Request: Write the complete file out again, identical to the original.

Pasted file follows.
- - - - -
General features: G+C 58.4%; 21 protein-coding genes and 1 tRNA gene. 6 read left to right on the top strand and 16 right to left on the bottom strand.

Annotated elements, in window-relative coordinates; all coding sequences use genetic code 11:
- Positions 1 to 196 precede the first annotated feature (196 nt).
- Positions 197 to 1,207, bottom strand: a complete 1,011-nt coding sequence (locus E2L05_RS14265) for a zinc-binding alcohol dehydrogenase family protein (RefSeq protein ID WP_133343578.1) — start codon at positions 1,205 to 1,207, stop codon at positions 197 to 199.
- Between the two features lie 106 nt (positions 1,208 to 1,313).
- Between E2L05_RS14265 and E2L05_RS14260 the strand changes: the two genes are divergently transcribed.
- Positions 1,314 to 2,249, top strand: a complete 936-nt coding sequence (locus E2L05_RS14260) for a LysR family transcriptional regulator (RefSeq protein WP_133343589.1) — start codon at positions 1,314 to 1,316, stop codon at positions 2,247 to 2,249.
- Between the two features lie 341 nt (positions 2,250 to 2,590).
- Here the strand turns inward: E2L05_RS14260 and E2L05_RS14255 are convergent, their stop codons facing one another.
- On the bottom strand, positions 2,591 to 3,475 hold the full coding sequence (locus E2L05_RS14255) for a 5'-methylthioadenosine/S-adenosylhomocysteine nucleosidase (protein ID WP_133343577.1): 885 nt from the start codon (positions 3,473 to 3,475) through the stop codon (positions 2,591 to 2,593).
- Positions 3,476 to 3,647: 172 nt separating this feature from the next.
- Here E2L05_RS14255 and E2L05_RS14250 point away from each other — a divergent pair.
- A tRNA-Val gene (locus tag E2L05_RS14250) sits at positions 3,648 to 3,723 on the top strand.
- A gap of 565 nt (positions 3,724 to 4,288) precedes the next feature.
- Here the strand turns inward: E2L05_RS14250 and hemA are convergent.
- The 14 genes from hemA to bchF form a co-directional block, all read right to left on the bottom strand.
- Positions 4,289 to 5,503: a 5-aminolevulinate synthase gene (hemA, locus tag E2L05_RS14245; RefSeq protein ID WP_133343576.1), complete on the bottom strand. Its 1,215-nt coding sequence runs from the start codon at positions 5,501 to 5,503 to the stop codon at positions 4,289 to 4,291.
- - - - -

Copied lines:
General features: G+C 58.4%; 21 protein-coding genes and 1 tRNA gene. 6 read left to right on the top strand and 16 right to left on the bottom strand.

Annotated elements, in window-relative coordinates; all coding sequences use genetic code 11:
- Positions 1 to 196 precede the first annotated feature (196 nt).
- Positions 197 to 1,207, bottom strand: a complete 1,011-nt coding sequence (locus E2L05_RS14265) for a zinc-binding alcohol dehydrogenase family protein (RefSeq protein ID WP_133343578.1) — start codon at positions 1,205 to 1,207, stop codon at positions 197 to 199.
- Between the two features lie 106 nt (positions 1,208 to 1,313).
- Between E2L05_RS14265 and E2L05_RS14260 the strand changes: the two genes are divergently transcribed.
- Positions 1,314 to 2,249, top strand: a complete 936-nt coding sequence (locus E2L05_RS14260) for a LysR family transcriptional regulator (RefSeq protein WP_133343589.1) — start codon at positions 1,314 to 1,316, stop codon at positions 2,247 to 2,249.
- Between the two features lie 341 nt (positions 2,250 to 2,590).
- Here the strand turns inward: E2L05_RS14260 and E2L05_RS14255 are convergent, their stop codons facing one another.
- On the bottom strand, positions 2,591 to 3,475 hold the full coding sequence (locus E2L05_RS14255) for a 5'-methylthioadenosine/S-adenosylhomocysteine nucleosidase (protein ID WP_133343577.1): 885 nt from the start codon (positions 3,473 to 3,475) through the stop codon (positions 2,591 to 2,593).
- Positions 3,476 to 3,647: 172 nt separating this feature from the next.
- Here E2L05_RS14255 and E2L05_RS14250 point away from each other — a divergent pair.
- A tRNA-Val gene (locus tag E2L05_RS14250) sits at positions 3,648 to 3,723 on the top strand.
- A gap of 565 nt (positions 3,724 to 4,288) precedes the next feature.
- Here the strand turns inward: E2L05_RS14250 and hemA are convergent.
- The 14 genes from hemA to bchF form a co-directional block, all read right to left on the bottom strand.
- Positions 4,289 to 5,503: a 5-aminolevulinate synthase gene (hemA, locus tag E2L05_RS14245; RefSeq protein ID WP_133343576.1), complete on the bottom strand. Its 1,215-nt coding sequence runs from the start codon at positions 5,501 to 5,503 to the stop codon at positions 4,289 to 4,291.